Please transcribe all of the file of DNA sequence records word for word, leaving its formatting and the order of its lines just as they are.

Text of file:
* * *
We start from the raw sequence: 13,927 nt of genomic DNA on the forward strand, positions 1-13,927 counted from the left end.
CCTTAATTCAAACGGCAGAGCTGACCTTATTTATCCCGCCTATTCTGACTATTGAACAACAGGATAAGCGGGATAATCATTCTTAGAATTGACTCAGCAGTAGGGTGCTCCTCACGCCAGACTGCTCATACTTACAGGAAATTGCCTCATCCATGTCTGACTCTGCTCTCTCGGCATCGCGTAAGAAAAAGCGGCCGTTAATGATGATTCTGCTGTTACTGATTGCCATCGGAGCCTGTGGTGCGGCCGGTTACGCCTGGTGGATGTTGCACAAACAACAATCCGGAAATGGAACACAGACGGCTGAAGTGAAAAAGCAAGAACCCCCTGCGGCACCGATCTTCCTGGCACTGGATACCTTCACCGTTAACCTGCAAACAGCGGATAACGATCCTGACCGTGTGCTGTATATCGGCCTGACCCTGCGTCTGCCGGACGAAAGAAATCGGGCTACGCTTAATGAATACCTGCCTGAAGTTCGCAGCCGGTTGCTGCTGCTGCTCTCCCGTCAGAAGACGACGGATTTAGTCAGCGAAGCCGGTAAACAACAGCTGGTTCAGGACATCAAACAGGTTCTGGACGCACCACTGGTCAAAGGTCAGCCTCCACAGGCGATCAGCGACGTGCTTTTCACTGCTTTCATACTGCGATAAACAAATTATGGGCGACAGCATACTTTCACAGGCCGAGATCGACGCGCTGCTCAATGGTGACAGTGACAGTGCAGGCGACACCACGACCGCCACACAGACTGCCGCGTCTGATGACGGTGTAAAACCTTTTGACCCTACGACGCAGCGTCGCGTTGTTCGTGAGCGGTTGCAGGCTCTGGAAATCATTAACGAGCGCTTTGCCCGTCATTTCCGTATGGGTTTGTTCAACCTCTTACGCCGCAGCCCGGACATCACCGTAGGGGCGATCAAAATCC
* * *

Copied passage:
We start from the raw sequence: 13,927 nt of genomic DNA on the forward strand, positions 1-13,927 counted from the left end.
CCTTAATTCAAACGGCAGAGCTGACCTTATTTATCCCGCCTATTCTGACTATTGAACAACAGGATAAGCGGGATAATCATTCTTAGAATTGACTCAGCAGTAGGGTGCTCCTCACGCCAGACTGCTCATACTTACAGGAAATTGCCTCATCCATGTCTGACTCTGCTCTCTCGGCATCGCGTAAGAAAAAGCGGCCGTTAATGATGATTCTGCTGTTACTGATTGCCATCGGAGCCTGTGGTGCGGCCGGTTACGCCTGGTGGATGTTGCACAAACAACAATCCGGAAATGGAACACAGACGGCTGAAGTGAAAAAGCAAGAACCCCCTGCGGCACCGATCTTCCTGGCACTGGATACCTTCACCGTTAACCTGCAAACAGCGGATAACGATCCTGACCGTGTGCTGTATATCGGCCTGACCCTGCGTCTGCCGGACGAAAGAAATCGGGCTACGCTTAATGAATACCTGCCTGAAGTTCGCAGCCGGTTGCTGCTGCTGCTCTCCCGTCAGAAGACGACGGATTTAGTCAGCGAAGCCGGTAAACAACAGCTGGTTCAGGACATCAAACAGGTTCTGGACGCACCACTGGTCAAAGGTCAGCCTCCACAGGCGATCAGCGACGTGCTTTTCACTGCTTTCATACTGCGATAAACAAATTATGGGCGACAGCATACTTTCACAGGCCGAGATCGACGCGCTGCTCAATGGTGACAGTGACAGTGCAGGCGACACCACGACCGCCACACAGACTGCCGCGTCTGATGACGGTGTAAAACCTTTTGACCCTACGACGCAGCGTCGCGTTGTTCGTGAGCGGTTGCAGGCTCTGGAAATCATTAACGAGCGCTTTGCCCGTCATTTCCGTATGGGTTTGTTCAACCTCTTACGCCGCAGCCCGGACATCACCGTAGGGGCGATCAAAATCC